In speaking with language faculty here at the LRC, we often field this question. Sometimes the answer is clear-cut, but there are often “grey areas”, depending on the goals of a collaborative writing project. One place to start is getting a clear idea of how the two models differ, and how they are similar. This fictitious debate humorously frames a broad comparison of the two paradigms.
What’s the Difference?
In outlining an overview of the two tools, the Vanderbilt University Center for Teaching has provided a wonderful comparative resource, excerpted below. For a richer overview of the two models, see their linked sites for further reading.
What is a wiki?
A wiki is “a collaborative tool that allows students to contribute and modify one or more pages of course related materials.” Wikis are collaborative in nature and facilitate community-building within a course. Essentially, a wiki is a web page with an open-editing system.
When to use a wiki
Wikis are ideal for group projects that emphasize collaboration and editing. Some common uses include:
- Mini research projects in which the wiki serves as documentation of student work
- Collaborative annotated bibliographies where students add summaries and critiques about course-related readings
- Compiling a manual or glossary of useful terms or concepts related to the course, or even a guide to a major course concept
- Maintaining a collection of links where the instructor and students can post, comment, group or classify links relevant to the course
- Building an online repository of course documents where instructors and students can post relevant documents
- Creating e-portfolios of student work
Wikis work best when individual authorship is less important than the outcome that is created. Also, wikis are most appropriate for content that doesn’t need to be protected from accidental editing.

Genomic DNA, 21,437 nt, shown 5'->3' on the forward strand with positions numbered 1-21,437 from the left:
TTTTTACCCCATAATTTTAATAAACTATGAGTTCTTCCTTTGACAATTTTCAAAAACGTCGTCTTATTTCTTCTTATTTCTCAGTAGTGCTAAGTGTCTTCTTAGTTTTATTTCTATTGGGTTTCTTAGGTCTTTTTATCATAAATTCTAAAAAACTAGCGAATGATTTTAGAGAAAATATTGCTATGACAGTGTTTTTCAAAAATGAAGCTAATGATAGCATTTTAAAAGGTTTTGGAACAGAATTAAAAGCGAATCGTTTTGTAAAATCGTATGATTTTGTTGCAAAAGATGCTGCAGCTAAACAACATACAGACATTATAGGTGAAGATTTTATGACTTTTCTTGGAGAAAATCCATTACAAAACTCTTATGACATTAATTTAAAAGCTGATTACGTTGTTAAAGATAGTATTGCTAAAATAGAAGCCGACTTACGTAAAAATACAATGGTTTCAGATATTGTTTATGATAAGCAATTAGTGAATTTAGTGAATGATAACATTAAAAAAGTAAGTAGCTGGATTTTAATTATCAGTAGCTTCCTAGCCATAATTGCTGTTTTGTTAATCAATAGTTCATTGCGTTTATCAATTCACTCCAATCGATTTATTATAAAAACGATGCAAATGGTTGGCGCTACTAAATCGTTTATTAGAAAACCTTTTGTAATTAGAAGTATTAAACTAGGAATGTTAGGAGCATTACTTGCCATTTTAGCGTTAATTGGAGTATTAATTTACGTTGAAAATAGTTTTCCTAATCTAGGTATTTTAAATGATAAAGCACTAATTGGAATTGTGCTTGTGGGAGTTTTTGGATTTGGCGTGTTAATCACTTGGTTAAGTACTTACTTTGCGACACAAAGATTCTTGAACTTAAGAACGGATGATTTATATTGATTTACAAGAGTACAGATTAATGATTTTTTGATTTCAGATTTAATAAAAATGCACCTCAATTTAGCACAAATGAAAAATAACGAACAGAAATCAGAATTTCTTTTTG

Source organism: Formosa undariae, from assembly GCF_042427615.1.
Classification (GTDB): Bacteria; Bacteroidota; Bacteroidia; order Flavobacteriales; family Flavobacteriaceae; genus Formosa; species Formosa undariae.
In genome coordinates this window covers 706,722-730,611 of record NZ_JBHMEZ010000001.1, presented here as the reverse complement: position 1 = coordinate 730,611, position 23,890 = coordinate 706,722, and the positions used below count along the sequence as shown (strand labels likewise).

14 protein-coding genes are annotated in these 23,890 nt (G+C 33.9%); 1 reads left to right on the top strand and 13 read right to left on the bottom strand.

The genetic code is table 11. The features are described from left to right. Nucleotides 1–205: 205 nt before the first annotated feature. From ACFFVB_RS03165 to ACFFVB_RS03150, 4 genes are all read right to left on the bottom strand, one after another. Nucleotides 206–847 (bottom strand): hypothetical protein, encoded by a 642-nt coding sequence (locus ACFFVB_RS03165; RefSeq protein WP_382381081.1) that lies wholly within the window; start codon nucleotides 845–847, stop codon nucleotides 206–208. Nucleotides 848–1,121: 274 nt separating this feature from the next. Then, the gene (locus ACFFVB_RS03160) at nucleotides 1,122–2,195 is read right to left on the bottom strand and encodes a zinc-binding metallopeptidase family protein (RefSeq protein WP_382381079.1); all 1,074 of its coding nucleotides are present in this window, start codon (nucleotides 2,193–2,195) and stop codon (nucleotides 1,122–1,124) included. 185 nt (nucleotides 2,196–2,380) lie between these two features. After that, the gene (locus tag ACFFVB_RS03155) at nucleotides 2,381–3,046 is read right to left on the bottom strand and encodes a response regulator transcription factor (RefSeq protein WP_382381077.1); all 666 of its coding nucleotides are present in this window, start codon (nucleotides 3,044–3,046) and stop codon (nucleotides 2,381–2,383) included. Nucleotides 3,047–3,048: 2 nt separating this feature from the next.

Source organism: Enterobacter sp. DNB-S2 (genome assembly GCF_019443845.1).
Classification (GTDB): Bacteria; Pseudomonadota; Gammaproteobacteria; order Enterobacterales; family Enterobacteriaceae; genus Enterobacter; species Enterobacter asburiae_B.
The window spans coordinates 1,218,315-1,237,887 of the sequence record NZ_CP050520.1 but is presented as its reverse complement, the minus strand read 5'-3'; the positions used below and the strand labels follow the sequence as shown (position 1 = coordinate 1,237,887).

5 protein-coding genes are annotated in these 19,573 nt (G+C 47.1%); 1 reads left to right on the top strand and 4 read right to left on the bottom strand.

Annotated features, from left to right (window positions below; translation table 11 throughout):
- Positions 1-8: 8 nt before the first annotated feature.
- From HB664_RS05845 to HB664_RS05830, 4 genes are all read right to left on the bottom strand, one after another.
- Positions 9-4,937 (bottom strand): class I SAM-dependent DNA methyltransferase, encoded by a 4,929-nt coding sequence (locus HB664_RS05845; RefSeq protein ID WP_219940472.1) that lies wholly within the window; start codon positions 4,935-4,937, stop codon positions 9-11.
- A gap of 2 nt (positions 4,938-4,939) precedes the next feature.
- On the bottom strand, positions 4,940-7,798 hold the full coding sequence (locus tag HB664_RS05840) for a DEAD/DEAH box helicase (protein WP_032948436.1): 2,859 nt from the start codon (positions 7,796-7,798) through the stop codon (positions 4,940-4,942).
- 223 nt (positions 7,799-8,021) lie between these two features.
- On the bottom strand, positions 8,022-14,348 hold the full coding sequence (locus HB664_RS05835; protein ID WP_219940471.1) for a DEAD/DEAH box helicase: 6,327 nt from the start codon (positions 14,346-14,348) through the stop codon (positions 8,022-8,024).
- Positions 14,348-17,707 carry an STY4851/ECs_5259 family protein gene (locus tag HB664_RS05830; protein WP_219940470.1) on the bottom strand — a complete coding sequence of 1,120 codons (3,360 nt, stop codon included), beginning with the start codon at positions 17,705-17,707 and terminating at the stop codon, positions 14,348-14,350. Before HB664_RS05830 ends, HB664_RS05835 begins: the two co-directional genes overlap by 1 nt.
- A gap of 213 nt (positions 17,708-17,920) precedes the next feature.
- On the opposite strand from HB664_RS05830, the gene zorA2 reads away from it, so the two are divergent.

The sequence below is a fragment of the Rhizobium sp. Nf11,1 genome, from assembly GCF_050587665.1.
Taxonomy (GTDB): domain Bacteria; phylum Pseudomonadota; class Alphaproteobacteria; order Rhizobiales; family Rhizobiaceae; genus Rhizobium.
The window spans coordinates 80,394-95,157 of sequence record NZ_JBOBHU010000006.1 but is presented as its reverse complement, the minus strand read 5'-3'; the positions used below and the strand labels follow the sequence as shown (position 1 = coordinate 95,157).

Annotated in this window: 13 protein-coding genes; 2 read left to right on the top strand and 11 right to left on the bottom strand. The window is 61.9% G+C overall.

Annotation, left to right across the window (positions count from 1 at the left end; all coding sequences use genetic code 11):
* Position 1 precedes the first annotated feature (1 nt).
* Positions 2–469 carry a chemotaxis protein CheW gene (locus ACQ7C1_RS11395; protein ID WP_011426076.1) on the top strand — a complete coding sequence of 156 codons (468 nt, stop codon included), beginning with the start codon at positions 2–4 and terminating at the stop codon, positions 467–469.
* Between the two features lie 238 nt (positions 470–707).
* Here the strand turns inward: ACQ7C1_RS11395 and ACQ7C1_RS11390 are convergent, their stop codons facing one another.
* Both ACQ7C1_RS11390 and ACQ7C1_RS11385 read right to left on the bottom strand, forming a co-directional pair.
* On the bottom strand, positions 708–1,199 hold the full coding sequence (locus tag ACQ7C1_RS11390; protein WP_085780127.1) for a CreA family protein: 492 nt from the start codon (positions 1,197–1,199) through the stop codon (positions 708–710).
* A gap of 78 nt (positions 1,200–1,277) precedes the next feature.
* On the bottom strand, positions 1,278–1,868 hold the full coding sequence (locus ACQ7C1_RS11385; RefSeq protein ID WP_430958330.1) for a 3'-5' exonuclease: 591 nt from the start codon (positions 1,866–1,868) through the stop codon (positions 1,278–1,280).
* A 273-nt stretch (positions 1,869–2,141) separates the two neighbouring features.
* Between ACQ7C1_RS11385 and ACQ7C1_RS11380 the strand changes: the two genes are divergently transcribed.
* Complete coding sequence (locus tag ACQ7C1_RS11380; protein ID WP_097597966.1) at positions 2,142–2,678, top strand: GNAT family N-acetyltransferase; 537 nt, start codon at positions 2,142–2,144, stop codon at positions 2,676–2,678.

What is a Blog?
Essentially, a blog is a personal journal published on the web consisting of discrete entries (“posts”) typically displayed in reverse chronological order so the most recent post appears first. Blogs are usually written by one individual (though occasionally by a small group) and are often themed on a single subject. Many blogs provide commentary and some function as diaries; both types typically combine words, images and links to other online information. An important part of a post is the ability for readers to leave a comment.
When to use a blog
Blogging can be incorporated into the classroom in many different ways. Here are some of the most common:
- Create a course blog in which you (as the instructor) blogs the content and ask students to comment on your posts before class. You can then use the blog post as a discussion starter. For instance, did someone have an insightful comment? Did you repeatedly see the same question popping up? Share these (and the blog post) to get class conversations started.
- Create a group blog for the students in your course. Via the blog, students will be able to ideas from class, share resources with one another, and draw in outside participants (if you allow them to).
- Require each student to set-up and maintain his or her own blog. This can be a great way to facilitate student journaling, with journal entries either kept private, shared with just the instructor, or shared more widely.
- Individual blogs can be used to scaffold a project or paper. For instance, Post 1 could be a list of potential topics; post 2, 2-3 primary sources on a chosen topic; post 3, a research proposal; post 4, a progress report; post 5, a draft of a section of the paper. The benefit of having students do this on a blog is that you can put them into peer editing groups and students can give one another feedback online.
- Create a course blog that serves as a ‘hub’ which aggregates individual student blogs into one centralized space. On this blog, you could also provide course information such as the syllabus, the schedule, posts about assignments, handouts, and course discussions.
Wikis in the Language Classroom
See this short video demonstrating the use of a wiki to analyze and reflect on poetry.
Blogging 101 – What is a blog?
See this video describing what a blog is and how they work.
As you now know, the LRC’s blog is a blog because it lists entries chronologically, and it enables discussion via a comments feature.
Getting Started at Columbia
Columbia offers a number of blog and wiki services that are readily available and easy to use!
- To get started with Wikispaces, see the CCNMTL’s “Introduction to Columbia Wikispaces“.
- To get started with EdBlogs, see the CCNMTL’s “Introduction to EdBlogs @ Columbia“.
If you’d like to further discuss using blogs and wikis in your Columbia language course, feel free to contact us and we’d love to talk over your objectives and the solutions available to you.